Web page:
February 1919 – the Duke of Bedford announced the proposal to erect a memorial to the men who trained at Ampthill and lost their lives during the Great War. Woburn published a list of 368 names in the Bedfordshire Standard, and relatives were invited to communicate any omissions to Major A. Nelson (Adjutant), for example men who were transferred to other regiments and whose casualty notification did not reach Ampthill.
At the time 707 names were eventually gathered for remembering on The Ampthill Camp War Memorial but we now know of at least five more.
Cecil G. Hare (Architect), J. Corby & Son, and John P. White & Sons Ltd of the Pyghtle Works in Bedford were engaged to work on the memorial for Ampthill Great Park. William Stephens of J.P. White supervised the stonemasonry.
Bronze plaques were commissioned to tell the story of the Ampthill Camp, and the crusader sword in Temple Church in London likely provided inspiration for the top of the memorial. In June 1920 The Ampthill Camp Memorial Cross was unveiled, remembering the 2,235 soldiers who trained at the Ampthill Camp, those who were destined not to return, and the Ampthill Command Depot that treated 8,369 injured soldiers.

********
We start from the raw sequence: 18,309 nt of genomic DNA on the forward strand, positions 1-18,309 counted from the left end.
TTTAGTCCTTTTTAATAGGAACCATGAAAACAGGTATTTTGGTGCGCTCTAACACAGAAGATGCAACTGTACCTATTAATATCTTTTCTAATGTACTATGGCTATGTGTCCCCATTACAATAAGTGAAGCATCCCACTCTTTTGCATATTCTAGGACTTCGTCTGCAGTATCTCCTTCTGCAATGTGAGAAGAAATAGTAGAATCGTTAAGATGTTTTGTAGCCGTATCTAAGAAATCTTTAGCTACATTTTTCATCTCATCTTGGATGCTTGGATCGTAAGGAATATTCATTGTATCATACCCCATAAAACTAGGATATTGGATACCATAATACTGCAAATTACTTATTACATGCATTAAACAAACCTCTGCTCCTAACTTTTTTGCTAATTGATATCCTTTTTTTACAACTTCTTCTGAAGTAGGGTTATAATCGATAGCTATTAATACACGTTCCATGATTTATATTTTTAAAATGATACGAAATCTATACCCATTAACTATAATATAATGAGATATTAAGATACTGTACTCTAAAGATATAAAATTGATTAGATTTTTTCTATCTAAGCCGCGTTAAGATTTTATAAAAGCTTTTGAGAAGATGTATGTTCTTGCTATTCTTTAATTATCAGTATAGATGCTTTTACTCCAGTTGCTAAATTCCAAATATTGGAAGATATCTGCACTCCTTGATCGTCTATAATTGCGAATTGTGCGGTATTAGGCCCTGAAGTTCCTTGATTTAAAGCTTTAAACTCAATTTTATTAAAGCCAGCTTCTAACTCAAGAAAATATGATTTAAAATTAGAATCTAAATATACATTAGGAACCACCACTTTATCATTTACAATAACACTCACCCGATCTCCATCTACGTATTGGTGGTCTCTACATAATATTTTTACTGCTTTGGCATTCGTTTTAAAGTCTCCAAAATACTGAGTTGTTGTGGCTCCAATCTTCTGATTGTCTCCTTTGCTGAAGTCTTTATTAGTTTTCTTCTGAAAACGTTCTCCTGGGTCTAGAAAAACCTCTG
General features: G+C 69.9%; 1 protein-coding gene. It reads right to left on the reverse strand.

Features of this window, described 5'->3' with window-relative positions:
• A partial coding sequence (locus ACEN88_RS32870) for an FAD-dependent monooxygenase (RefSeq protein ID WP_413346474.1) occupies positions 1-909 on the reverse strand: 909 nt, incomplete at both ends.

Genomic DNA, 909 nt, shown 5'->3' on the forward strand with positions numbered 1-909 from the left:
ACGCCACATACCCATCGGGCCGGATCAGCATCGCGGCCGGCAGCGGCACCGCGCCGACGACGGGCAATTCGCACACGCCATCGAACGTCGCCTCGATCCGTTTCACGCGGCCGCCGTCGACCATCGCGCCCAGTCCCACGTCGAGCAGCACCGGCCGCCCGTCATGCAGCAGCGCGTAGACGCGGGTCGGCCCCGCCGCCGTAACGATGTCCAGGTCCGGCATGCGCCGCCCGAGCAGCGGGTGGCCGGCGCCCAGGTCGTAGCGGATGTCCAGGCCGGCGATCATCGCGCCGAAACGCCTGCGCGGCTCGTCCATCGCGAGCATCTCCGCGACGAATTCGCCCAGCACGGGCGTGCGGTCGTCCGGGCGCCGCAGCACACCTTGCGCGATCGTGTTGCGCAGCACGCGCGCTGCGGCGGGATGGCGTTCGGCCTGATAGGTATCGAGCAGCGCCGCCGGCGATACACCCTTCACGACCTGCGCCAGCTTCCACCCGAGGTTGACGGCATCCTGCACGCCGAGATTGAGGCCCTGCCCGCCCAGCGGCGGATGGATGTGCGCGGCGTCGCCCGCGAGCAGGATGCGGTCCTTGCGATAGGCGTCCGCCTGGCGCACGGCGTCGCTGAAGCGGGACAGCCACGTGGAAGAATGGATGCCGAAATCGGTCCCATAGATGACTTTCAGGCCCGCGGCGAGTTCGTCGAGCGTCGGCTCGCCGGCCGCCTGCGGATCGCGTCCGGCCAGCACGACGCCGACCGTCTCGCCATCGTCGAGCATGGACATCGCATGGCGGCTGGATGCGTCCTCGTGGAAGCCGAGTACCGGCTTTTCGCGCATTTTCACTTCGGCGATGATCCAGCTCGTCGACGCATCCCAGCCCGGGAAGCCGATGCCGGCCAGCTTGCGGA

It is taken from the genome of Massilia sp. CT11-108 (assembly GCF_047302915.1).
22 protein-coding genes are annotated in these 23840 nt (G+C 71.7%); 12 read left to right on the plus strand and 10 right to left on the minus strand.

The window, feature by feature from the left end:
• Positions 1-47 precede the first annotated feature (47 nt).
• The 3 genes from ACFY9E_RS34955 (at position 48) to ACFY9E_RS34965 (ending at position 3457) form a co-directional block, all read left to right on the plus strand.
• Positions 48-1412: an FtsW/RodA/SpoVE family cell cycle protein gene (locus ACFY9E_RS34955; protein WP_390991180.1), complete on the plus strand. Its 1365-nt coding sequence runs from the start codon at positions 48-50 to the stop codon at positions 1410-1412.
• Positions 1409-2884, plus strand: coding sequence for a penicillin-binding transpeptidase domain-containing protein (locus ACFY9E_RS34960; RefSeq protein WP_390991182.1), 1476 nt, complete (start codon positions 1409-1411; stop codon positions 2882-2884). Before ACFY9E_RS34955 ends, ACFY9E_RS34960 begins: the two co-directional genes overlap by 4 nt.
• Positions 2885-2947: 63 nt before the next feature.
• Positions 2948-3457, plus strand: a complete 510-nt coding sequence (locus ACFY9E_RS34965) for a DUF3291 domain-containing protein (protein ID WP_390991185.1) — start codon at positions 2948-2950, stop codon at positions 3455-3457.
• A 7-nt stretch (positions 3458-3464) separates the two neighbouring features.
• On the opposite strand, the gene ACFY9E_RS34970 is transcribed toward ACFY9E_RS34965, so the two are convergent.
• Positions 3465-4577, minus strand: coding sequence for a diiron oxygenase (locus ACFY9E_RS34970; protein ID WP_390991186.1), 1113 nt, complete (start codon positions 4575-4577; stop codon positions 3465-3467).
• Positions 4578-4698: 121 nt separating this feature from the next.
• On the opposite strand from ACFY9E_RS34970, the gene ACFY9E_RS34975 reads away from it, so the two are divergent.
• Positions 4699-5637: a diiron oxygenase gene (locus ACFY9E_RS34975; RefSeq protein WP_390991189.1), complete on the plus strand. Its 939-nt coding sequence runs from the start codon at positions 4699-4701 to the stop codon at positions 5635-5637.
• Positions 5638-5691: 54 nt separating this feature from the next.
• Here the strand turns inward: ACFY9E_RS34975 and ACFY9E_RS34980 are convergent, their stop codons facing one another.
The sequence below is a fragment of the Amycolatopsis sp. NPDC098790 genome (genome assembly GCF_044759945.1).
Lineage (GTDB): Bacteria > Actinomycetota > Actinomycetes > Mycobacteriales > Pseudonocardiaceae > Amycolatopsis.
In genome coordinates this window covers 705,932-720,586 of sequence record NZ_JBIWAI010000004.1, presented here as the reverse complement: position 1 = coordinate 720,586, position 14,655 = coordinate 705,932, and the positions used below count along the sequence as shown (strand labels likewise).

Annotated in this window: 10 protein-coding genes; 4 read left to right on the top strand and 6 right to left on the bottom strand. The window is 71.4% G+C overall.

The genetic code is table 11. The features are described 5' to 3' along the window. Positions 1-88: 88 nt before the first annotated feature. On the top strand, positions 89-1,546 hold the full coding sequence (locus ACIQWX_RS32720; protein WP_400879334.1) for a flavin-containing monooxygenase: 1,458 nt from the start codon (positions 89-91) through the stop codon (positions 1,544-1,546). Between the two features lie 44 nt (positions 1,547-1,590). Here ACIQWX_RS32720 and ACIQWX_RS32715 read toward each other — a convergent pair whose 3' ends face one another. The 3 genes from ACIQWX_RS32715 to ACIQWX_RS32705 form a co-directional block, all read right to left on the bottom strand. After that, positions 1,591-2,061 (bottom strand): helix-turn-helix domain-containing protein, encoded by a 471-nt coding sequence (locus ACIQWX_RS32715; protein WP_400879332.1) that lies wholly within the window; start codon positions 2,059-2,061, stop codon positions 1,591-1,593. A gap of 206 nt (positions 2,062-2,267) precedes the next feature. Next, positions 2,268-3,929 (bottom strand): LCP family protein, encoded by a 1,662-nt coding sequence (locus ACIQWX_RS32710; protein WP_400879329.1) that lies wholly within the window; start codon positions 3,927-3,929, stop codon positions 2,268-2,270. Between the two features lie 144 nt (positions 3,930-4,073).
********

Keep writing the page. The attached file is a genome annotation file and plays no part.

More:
707 officers and men are remembered on the war memorial. Most of these were killed or died of wounds in France and Flanders. Roughly half (363) have no known grave and are remembered on memorials such as The Menin Gate in Ypres. Twenty-eight recruits were brought back to British soil where they succumbed to their battle wounds and are buried in local graveyards. Eight of the Ampthill Camp recruits came from Ampthill and so are also remembered on the other war memorials in Town: The Cenotaph, St. Andrew’s Church and Ampthill Methodist Church.
On 17th May 1921 Queen Victoria’s daughter, HRH The Princess Beatrice, visited Ampthill to unveil The Cenotaph.
At the conclusion of the service HRH asked to see The Ampthill Camp Memorial.
Thursday, 26th March 1970 – thirteen bronze plaques were riven from The Ampthill Camp Memorial and stolen. It was 2006 before the master list of 707 names was discovered in the Woburn Archive.
On Saturday, 21st September 2013, thanks to the dedication of Ian Church and others, the plaques were replaced and the memorial re-dedicated – video of the Service thanks to Ampthill TV. Lord James Russell, whose Great Great Grandfather built the training camp and the memorial, attended on behalf of The Woburn Estate.
Ampthill’s Fallen (John Hele, 2014)
Ampthill Town Council
The Bedfordshire Regiment in the Great War
British Newspaper Archive
Stencilling Tommy’s Footprints – free download (Stephen Hartley, 2016)
Walking in Tommy’s Footsteps (Ian Church, 2008)
Content & photographs copyright Stephen Hartley (2015-)